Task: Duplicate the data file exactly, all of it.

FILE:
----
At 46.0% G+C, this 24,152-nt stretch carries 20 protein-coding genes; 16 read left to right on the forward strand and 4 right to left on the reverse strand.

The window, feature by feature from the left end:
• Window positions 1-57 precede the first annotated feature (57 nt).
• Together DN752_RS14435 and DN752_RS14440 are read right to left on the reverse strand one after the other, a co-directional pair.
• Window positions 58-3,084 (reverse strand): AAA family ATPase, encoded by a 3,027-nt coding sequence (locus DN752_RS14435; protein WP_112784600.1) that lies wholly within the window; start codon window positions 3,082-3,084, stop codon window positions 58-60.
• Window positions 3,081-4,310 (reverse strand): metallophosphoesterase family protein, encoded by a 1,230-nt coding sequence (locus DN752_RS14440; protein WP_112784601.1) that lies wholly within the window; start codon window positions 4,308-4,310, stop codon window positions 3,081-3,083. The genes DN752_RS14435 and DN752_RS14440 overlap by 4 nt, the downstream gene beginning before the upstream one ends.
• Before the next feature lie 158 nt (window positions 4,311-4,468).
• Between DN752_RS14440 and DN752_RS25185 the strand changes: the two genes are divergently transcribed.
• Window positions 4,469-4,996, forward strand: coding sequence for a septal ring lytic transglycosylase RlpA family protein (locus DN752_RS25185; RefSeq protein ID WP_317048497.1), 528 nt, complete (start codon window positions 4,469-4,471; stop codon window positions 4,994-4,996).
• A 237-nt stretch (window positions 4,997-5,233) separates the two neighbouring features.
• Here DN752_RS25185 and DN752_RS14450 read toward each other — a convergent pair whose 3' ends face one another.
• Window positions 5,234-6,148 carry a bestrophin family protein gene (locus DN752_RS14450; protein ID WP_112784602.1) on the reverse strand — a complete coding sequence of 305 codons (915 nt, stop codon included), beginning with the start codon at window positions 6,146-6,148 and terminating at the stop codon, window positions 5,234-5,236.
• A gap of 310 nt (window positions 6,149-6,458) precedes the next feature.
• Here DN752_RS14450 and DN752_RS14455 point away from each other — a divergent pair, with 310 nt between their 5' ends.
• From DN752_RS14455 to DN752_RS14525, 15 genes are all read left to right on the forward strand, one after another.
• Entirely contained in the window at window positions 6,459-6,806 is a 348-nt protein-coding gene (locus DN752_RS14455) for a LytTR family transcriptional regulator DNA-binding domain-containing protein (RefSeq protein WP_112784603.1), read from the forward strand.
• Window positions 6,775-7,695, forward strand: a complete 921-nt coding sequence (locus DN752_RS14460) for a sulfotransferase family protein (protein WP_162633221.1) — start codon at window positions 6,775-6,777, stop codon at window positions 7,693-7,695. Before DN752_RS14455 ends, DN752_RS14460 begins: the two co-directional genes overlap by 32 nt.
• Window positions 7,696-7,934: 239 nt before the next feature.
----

At 46.0% G+C, this 24,152-nt stretch carries 20 protein-coding genes; 16 read left to right on the forward strand and 4 right to left on the reverse strand.

The window, feature by feature from the left end:
• Window positions 1-57 precede the first annotated feature (57 nt).
• Together DN752_RS14435 and DN752_RS14440 are read right to left on the reverse strand one after the other, a co-directional pair.
• Window positions 58-3,084 (reverse strand): AAA family ATPase, encoded by a 3,027-nt coding sequence (locus DN752_RS14435; protein WP_112784600.1) that lies wholly within the window; start codon window positions 3,082-3,084, stop codon window positions 58-60.
• Window positions 3,081-4,310 (reverse strand): metallophosphoesterase family protein, encoded by a 1,230-nt coding sequence (locus DN752_RS14440; protein WP_112784601.1) that lies wholly within the window; start codon window positions 4,308-4,310, stop codon window positions 3,081-3,083. The genes DN752_RS14435 and DN752_RS14440 overlap by 4 nt, the downstream gene beginning before the upstream one ends.
• Before the next feature lie 158 nt (window positions 4,311-4,468).
• Between DN752_RS14440 and DN752_RS25185 the strand changes: the two genes are divergently transcribed.
• Window positions 4,469-4,996, forward strand: coding sequence for a septal ring lytic transglycosylase RlpA family protein (locus DN752_RS25185; RefSeq protein ID WP_317048497.1), 528 nt, complete (start codon window positions 4,469-4,471; stop codon window positions 4,994-4,996).
• A 237-nt stretch (window positions 4,997-5,233) separates the two neighbouring features.
• Here DN752_RS25185 and DN752_RS14450 read toward each other — a convergent pair whose 3' ends face one another.
• Window positions 5,234-6,148 carry a bestrophin family protein gene (locus DN752_RS14450; protein ID WP_112784602.1) on the reverse strand — a complete coding sequence of 305 codons (915 nt, stop codon included), beginning with the start codon at window positions 6,146-6,148 and terminating at the stop codon, window positions 5,234-5,236.
• A gap of 310 nt (window positions 6,149-6,458) precedes the next feature.
• Here DN752_RS14450 and DN752_RS14455 point away from each other — a divergent pair, with 310 nt between their 5' ends.
• From DN752_RS14455 to DN752_RS14525, 15 genes are all read left to right on the forward strand, one after another.
• Entirely contained in the window at window positions 6,459-6,806 is a 348-nt protein-coding gene (locus DN752_RS14455) for a LytTR family transcriptional regulator DNA-binding domain-containing protein (RefSeq protein WP_112784603.1), read from the forward strand.
• Window positions 6,775-7,695, forward strand: a complete 921-nt coding sequence (locus DN752_RS14460) for a sulfotransferase family protein (protein WP_162633221.1) — start codon at window positions 6,775-6,777, stop codon at window positions 7,693-7,695. Before DN752_RS14455 ends, DN752_RS14460 begins: the two co-directional genes overlap by 32 nt.
• Window positions 7,696-7,934: 239 nt before the next feature.